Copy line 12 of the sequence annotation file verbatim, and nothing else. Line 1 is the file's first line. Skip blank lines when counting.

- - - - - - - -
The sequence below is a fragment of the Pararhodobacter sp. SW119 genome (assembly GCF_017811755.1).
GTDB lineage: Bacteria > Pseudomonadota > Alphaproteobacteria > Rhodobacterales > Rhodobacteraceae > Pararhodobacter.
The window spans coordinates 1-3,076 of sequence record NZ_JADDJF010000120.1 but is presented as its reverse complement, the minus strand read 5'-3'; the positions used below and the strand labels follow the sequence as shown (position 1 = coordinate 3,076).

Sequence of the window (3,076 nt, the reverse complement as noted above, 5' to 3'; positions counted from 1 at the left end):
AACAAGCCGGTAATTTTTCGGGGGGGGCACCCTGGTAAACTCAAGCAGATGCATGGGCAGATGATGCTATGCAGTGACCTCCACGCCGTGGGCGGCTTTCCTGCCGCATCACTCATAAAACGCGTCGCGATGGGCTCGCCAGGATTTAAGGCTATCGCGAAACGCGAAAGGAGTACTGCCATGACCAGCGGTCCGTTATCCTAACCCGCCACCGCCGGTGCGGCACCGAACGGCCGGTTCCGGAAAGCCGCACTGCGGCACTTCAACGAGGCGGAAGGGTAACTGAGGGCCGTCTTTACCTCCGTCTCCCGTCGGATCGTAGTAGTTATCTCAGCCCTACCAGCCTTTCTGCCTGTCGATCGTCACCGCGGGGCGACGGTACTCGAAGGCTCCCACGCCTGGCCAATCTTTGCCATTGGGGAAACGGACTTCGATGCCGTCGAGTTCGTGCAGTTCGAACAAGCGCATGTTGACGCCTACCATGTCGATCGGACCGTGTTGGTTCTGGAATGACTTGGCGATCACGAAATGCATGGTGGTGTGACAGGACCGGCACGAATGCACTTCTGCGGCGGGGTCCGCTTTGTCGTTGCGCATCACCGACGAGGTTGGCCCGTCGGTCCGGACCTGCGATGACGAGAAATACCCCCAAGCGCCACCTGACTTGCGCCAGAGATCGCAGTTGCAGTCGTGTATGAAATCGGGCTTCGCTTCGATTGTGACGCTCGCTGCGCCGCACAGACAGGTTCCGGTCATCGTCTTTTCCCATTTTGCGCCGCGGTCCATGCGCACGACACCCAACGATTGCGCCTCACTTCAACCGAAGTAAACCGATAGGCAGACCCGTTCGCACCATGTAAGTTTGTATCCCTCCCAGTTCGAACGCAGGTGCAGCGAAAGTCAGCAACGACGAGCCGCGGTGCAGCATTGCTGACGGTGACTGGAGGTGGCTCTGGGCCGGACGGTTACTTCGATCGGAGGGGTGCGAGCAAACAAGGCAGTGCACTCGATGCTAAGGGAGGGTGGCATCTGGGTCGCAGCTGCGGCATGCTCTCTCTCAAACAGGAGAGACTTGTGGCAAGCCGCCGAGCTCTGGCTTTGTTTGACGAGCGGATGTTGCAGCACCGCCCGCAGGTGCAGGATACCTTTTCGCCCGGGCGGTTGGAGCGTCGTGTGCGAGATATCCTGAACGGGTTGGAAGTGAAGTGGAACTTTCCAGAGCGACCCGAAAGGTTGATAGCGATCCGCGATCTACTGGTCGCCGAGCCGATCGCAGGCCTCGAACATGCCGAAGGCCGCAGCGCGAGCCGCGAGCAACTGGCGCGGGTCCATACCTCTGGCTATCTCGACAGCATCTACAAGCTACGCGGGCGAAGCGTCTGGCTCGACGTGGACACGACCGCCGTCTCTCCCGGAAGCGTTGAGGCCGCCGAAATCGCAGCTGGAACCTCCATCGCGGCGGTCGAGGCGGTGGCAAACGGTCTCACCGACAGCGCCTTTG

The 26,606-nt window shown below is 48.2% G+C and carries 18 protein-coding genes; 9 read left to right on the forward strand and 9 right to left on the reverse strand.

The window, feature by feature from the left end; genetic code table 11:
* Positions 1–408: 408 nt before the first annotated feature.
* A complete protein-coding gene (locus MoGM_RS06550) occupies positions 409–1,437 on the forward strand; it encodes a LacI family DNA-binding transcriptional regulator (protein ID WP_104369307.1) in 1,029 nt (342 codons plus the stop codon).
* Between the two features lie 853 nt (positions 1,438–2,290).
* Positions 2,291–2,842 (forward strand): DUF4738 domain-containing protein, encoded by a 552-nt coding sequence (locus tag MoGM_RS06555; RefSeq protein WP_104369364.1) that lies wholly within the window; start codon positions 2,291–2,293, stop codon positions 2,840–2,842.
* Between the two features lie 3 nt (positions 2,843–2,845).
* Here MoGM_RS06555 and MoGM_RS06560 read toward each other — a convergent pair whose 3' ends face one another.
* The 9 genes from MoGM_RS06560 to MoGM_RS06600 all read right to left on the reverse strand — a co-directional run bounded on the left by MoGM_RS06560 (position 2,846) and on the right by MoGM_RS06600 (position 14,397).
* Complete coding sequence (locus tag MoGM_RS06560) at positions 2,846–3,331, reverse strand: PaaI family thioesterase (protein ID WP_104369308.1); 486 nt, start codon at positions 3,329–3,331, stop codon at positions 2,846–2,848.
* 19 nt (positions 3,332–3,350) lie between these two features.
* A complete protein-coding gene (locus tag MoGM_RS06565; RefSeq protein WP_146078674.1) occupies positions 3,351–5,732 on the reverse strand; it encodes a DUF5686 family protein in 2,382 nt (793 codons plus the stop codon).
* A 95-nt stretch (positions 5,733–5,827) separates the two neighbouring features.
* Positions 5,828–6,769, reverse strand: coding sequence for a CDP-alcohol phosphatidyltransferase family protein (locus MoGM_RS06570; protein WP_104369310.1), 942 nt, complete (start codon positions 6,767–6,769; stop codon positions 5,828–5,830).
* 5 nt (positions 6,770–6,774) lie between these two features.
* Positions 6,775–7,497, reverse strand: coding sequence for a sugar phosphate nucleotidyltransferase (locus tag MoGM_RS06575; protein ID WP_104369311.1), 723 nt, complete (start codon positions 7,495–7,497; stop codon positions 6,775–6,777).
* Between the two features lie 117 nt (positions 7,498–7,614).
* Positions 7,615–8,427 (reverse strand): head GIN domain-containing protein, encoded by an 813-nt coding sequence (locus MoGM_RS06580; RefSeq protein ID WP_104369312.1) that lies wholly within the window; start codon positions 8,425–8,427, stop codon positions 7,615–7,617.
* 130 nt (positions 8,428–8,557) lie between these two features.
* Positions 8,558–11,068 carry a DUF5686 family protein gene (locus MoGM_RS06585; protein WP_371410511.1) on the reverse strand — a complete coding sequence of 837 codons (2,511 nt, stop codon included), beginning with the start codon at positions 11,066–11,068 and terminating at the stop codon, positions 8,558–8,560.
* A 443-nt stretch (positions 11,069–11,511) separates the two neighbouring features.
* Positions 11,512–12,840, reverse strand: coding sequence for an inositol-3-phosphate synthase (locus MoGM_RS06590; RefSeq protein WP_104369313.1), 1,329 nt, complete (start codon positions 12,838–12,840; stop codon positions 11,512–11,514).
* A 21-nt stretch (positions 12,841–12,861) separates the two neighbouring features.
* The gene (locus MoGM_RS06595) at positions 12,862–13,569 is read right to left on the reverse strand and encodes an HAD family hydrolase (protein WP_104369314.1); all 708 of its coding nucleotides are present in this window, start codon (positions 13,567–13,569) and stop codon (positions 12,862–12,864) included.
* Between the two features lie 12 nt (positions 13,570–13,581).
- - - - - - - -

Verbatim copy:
* Between the two features lie 3 nt (positions 2,843–2,845).